Below you will find more information about the stories, with some limited SPOILERS:
"Two dooms" by Cyril M. Kornbluth - this story is in the same time very good and very weak.
The strong point is the moral dilemma of the main hero, described on the very first page - he is a scientist working for Manhattan Project and he just made a major break which will finally make it possible to build the atomic bomb; but he didn't tell anybody about it yet, because he is really not certain if it is in the interest of humanity to develop such a weapon, even if it is in order to use it against Axis powers.
The possibility of Axis victory and the menace of atomic weapons are the two dooms between which he will have to choose; a sort of dream in form of travel to the alternative world dominated by victorious Axis powers will help him decide...This hesitation reflects quite well what the author himself probably was thinking about this subject, as Kornbluth was quite left oriented in politics (he was member of the circle of Futurians, mostly left winged group of SF writers) and therefore rather a pacifist, but on another hand he was also a battle hardened veteran of WWII in which he fought as infantryman with great bravery, receiving even the Bronze Star for courage during the Battle of the Bulge; as his unit marched into Germany and discovered the concentration camps, he could see with his own eyes the evil against which he fought... Hence the dilemma which he and the hero of this story both faced. This story is also interesting as it is one of the very last Cyril M. Kornbluth wrote, just before his untimely death at young age of 34.
There is however one big weakness, in the description of the world dominated by the Nazis. For some reason Kornbluth decided that in this not so brave new world the science and the scientists would be viewed with suspicion and subject to persecution - which is quite absurd as the neo-pagan ideology developed by Hitler, Goebbels and Himmler had a lot against Judaism and Christianity, but absolutely nothing against science; and the scientists (and especially engineers of all kind) were always held in great esteem by this regime (just think about Werner von Braun...). Also, now that the Cold War is over and nobody used atomic weapons in war since 1945, the fear of an atomic conflict is today much lesser than in 1958. Those two things make this story just an honest one, instead of a possible masterpiece.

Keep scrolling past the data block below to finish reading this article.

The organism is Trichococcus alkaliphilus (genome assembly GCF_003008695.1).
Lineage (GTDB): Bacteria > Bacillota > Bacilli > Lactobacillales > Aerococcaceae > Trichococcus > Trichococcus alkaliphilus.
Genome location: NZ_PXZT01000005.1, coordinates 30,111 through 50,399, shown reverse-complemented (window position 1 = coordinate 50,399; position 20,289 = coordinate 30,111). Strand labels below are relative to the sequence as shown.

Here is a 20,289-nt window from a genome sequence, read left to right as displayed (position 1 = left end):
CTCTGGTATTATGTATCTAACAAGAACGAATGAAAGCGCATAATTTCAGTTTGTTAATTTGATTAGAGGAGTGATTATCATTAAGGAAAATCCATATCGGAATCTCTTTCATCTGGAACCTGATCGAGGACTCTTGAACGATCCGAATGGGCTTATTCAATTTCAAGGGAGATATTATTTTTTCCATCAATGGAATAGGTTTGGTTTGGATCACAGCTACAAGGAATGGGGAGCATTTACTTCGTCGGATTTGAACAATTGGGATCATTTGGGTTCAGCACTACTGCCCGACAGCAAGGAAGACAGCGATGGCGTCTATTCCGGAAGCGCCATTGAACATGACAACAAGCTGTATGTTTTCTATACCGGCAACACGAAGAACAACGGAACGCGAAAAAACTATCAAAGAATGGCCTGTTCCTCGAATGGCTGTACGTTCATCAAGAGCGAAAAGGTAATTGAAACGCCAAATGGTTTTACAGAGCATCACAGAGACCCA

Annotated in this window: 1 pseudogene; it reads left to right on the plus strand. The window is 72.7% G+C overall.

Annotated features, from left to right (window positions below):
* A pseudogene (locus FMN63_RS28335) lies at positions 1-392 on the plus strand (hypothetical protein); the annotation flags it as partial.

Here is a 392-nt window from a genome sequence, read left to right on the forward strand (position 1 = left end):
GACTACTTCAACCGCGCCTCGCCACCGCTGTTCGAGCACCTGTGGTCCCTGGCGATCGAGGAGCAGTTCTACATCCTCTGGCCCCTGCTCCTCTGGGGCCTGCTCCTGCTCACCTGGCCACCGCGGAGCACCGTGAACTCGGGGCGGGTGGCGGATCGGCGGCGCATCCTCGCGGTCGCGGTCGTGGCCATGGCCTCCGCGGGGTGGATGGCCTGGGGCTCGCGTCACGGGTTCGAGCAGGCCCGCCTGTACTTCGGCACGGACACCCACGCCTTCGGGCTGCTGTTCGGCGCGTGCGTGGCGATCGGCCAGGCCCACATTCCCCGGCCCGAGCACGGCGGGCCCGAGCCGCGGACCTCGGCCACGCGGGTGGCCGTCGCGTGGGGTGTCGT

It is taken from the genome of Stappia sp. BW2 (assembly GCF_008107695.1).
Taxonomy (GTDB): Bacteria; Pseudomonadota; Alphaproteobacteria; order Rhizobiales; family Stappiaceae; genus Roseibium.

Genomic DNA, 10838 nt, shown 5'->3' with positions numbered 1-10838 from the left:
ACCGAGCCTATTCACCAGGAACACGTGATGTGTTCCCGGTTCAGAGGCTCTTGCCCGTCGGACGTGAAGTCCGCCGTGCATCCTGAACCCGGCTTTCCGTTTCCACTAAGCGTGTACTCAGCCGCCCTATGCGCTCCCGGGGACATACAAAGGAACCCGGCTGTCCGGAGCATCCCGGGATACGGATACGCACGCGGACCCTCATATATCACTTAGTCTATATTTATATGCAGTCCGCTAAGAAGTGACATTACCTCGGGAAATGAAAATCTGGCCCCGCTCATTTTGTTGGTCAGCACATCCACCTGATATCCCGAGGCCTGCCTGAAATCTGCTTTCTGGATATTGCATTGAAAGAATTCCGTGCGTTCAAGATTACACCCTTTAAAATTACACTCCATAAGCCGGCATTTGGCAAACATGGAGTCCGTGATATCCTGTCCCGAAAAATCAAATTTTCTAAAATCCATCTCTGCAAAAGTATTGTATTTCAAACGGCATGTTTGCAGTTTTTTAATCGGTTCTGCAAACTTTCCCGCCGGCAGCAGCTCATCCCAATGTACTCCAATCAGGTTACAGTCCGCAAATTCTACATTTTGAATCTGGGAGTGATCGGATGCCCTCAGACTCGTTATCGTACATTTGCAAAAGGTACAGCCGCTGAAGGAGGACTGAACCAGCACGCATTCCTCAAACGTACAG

"The fall of Frenchy Steiner" by Hilary Bailey - that story is rather good in its description of Great Britain after 20 years of Nazi occupation and especially in the economic aspects of daily life in those dark times. The scarcity of food described in this story really happened in Nazi occupied countries of Eastern Europe (especially in Ukraine and Poland) between 1941 and 1944 but also in Netherlands during the winter 1944-45. The ending of the story is however much weaker, although I really appreciated the absolutely unique weapon (quite widely available and not so hard to use...) which causes the doom of III Reich at the end...)))))